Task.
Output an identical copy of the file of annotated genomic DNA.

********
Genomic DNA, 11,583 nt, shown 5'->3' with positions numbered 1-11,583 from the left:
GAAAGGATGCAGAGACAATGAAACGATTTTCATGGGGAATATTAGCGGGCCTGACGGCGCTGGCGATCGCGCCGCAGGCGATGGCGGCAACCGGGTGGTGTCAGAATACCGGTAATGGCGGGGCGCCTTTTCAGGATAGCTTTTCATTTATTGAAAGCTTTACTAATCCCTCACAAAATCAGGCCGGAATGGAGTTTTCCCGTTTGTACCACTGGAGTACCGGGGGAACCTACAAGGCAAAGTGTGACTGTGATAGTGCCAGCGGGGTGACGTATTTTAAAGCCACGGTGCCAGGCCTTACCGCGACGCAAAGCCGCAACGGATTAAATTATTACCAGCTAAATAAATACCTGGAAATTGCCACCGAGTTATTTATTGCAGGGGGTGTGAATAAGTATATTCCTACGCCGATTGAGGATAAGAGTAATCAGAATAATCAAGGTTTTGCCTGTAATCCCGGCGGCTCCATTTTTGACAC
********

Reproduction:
Genomic DNA, 11,583 nt, shown 5'->3' with positions numbered 1-11,583 from the left:
GAAAGGATGCAGAGACAATGAAACGATTTTCATGGGGAATATTAGCGGGCCTGACGGCGCTGGCGATCGCGCCGCAGGCGATGGCGGCAACCGGGTGGTGTCAGAATACCGGTAATGGCGGGGCGCCTTTTCAGGATAGCTTTTCATTTATTGAAAGCTTTACTAATCCCTCACAAAATCAGGCCGGAATGGAGTTTTCCCGTTTGTACCACTGGAGTACCGGGGGAACCTACAAGGCAAAGTGTGACTGTGATAGTGCCAGCGGGGTGACGTATTTTAAAGCCACGGTGCCAGGCCTTACCGCGACGCAAAGCCGCAACGGATTAAATTATTACCAGCTAAATAAATACCTGGAAATTGCCACCGAGTTATTTATTGCAGGGGGTGTGAATAAGTATATTCCTACGCCGATTGAGGATAAGAGTAATCAGAATAATCAAGGTTTTGCCTGTAATCCCGGCGGCTCCATTTTTGACAC